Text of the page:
Minister, ANC bosses implicated in corruption

An explosive report on corruption in the Eastern Cape has named three top ANC leaders - including a current national minister - as the figures behind the systematic "siphoning off" of nearly R200million in public money in dodgy deals which benefitted them and their families.

An explosive report on corruption in the Eastern Cape has named three top ANC leaders - including a current national minister - as the figures behind the systematic "siphoning off" of nearly R200million in public money in dodgy deals which benefitted them and their families.

The Daily Dispatch has obtained a copy of the Pillay Commission report, which current Eastern Cape Premier Nosimo Balindlela has resisted releasing publicly for a year.

It reveals that nearly a quarter of a billion rand simply disappeared from the province's public coffers over a decade.

The report indicts the administration of Makhenkesi Stofile, former Eastern Cape premier and current national Sports Minister, who presided over what Judge Ronnie Pillay described as the "clearly orchestrated siphoning off of money from the fiscus".

The report refers to an investigation by a special investigative unit of the auditor-general's office called Project Spin, which the commission only laid its hands on in its final days.

It was this report that lifted the lid on the alleged activities of Stofile and two other key figures - current ANC provincial chairman Stone Sizani, also a former education MEC, and Enoch Godongwana, a former economic affairs MEC and current head of the financial sector charter council.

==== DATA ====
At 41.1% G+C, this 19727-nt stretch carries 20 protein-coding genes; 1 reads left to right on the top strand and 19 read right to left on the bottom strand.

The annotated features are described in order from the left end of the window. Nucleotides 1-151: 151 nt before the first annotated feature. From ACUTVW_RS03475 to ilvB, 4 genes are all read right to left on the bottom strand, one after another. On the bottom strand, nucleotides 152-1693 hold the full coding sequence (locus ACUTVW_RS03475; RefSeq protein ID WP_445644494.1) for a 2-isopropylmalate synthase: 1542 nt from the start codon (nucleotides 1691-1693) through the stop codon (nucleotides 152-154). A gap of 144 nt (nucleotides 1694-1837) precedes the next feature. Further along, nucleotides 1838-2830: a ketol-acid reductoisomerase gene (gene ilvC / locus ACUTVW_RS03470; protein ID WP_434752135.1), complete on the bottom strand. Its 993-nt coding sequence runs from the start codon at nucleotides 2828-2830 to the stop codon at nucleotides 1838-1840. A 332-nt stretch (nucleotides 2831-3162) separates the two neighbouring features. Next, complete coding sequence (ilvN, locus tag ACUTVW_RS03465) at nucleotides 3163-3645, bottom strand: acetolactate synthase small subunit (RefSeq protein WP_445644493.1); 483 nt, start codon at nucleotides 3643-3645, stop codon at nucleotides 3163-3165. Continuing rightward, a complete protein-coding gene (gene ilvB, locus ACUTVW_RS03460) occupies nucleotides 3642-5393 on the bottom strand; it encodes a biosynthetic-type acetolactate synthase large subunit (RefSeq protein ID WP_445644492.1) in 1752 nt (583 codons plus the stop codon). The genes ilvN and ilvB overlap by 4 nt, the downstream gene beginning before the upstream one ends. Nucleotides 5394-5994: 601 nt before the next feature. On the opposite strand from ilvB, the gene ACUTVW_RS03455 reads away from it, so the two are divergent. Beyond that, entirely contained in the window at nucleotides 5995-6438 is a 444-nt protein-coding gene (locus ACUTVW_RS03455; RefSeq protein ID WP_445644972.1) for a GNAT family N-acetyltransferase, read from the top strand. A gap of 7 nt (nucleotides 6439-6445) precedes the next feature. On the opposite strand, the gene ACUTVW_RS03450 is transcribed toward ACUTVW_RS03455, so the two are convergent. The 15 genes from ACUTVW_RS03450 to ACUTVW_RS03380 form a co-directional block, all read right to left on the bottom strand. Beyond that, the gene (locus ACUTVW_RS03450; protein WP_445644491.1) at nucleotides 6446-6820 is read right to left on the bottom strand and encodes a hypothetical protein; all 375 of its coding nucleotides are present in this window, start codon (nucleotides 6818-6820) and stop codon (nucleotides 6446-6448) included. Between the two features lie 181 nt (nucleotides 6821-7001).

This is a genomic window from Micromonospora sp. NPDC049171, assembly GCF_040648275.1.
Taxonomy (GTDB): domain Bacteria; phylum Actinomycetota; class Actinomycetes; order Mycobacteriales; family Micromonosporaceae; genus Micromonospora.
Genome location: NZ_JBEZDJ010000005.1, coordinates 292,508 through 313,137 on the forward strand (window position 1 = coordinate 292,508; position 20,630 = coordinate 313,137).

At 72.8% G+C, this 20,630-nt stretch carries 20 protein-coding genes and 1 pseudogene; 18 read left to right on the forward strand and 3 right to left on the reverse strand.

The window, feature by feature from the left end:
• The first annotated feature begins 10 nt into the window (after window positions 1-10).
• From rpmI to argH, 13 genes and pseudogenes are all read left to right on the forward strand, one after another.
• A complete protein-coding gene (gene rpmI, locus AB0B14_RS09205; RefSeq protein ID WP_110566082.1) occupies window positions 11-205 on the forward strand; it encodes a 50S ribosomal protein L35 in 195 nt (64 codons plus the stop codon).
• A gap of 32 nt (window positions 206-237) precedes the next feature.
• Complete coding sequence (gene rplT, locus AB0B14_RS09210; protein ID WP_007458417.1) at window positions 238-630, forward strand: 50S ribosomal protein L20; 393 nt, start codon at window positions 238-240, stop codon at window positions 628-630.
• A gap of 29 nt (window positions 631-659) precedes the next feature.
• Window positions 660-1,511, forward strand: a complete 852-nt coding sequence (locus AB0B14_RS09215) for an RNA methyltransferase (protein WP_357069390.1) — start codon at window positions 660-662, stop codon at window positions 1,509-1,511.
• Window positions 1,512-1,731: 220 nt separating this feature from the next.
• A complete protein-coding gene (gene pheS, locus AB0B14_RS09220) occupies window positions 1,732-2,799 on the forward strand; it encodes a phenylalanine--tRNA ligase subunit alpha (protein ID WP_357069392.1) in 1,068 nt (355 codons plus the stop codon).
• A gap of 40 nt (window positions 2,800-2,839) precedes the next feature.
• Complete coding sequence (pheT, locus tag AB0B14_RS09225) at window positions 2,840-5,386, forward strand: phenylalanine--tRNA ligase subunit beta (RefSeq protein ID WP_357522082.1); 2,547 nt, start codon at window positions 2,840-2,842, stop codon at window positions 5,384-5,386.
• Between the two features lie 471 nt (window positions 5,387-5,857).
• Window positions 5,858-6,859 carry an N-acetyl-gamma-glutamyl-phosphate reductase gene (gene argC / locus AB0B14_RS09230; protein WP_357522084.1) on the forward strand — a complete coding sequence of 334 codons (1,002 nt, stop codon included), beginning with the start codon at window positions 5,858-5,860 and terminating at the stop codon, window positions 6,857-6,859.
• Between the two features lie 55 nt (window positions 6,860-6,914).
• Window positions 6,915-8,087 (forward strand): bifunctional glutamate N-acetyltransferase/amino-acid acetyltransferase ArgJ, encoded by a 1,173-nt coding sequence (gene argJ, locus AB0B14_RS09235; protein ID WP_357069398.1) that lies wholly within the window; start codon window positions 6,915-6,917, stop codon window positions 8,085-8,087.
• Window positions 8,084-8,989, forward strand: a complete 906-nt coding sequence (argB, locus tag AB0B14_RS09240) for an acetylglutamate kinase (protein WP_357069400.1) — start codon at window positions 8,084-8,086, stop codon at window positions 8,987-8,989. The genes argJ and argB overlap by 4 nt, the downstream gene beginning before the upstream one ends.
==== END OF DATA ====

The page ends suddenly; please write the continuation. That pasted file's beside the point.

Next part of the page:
Mike Stofile, Makhenkesi's brother and former SA Rugby Union deputy president, is also named as a beneficiary of irregular deals. Other top political figures are also named.

Earlier this week both Sizani and Godongwana's names were floated as potential replacements for Balindlela as the ANC prepares to axe her from her job.

Stofile's phone was switched off yesterday, while Sizani and Godongwana refused to answer questions, saying only that the commission was a political ploy to discredit them.

Both politicians said they were never called to testify in front of the commission and had little regard for its findings.

Sizani said he had "nothing to hide" and would willingly answer to any judiciary process, before slamming down the phone.

Pillay makes several recommendations, including taking steps to retrieve money from the individuals implicated.

Last night ANC national spokesman Jessie Duarte said she did not know much about the Pillay Commission, which she initially said was a government matter. -Daily Dispatch

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